No citizen movement can represent universal will of people’

There is bound to be a strong reason for people who support elevated roads in their own backyard to oppose 'steel flyover' in another area. Such complex arguments can never be classified into binaries. Here's a slice of such complexity simplified for clarity.

In 2016, the Government of Karnataka cancelled the proposed Steel Flyover starting from Basaveshwara Circle to Hebbal. The project was touted as a measure to ease traffic to the International Airport. However following citizen protests and the National Green Tribunal (NGT) order, the government shelved those plans. Come 2019, the Deputy Chief Minister of Karnataka, G Parameshwara reopened the debate, when he said the government was reconsidering the project.

The steel flyover project brought forward the citizen activism in the city which many credit for the scrapping of the project by the government. While a large part of the public narrative has been that the project may not be the most feasible idea as a traffic management measure, there have been other view points as well.

In a multi-part video series, Citizen Matters spoke to people with different view points to stitch a cohesive narrative of what a majority agrees a problem with traffic. We began with Vijayan Menon, a senior member of the Citizen Action Forum that went to NGT along with others, against the project and brought the project to a stop.

However as an active proponent of the Ejipura flyover that was pushed by the residents of Koramangala to divert traffic entering into their residential locality to access Sarjapur and areas beyond, Menon opined that one can’t argue in terms of absolutes with traffic measures. “Let me clarify the CAF position with the steel flyover. Our push was against the process of the having an infrastructure project without it being present in the RMP. It wasn’t about the merits or demerits of the project itself ,” he said.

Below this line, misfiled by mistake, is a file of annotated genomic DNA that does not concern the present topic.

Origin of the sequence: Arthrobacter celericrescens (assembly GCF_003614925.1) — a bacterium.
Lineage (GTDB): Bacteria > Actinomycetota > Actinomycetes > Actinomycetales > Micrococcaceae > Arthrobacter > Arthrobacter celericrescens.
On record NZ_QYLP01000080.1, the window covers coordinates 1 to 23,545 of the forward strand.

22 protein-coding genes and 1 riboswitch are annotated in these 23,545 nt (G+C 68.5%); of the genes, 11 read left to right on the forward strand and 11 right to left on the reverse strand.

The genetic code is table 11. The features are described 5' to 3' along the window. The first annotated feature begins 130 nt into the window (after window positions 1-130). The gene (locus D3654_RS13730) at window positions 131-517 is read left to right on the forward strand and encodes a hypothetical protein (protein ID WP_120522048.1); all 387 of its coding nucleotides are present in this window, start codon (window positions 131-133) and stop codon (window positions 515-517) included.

The engineer also agreed that there is a dichotomy in his own personal stand with flyovers in general and that was to be expected. “The position that Bangalore is in (with its traffic), we need to throw everything at it. Flyovers, public transport, metro – everything” was his take. He also cautioned that no citizen movement can claim to represent a universal will of the people.

“Residents of North Bangalore wanting the steel flyover has already appeared in the media and the Government will run with it to push the project. The citizen groups should actually agree with that and say that North Bangalore must absolutely have a say in the matter. Nobody can claim to represent everybody and that is true even of my journey in this space,” he cautions.

Menon also opines that having entrenched ideas to sort traffic woes will not help. “There can be no conversation if we are coming from entrenched positions. We opposed the steel flyover on due process and pushed for the Ejipura flyover (though it does not allow the process completely) because most of the studies don’t take into consideration the impact it has on the neighbourhoods they go through.”

Video of the interview:



    solution for Bangalore traffic is to cut down the number of cars and 2 wheeler on the road to make space for public bus service. 95% cars carry on the road one person in each car occupying the space of 10 people, polluting the air with fossil fuel 10 time. In the name of freedom rich an elite people are killing the total environment in most of of the cities not only of Bangalore. Elevated roads and steel flyover is not the solution, but will complicate the solution in future , whole will be locked grid.

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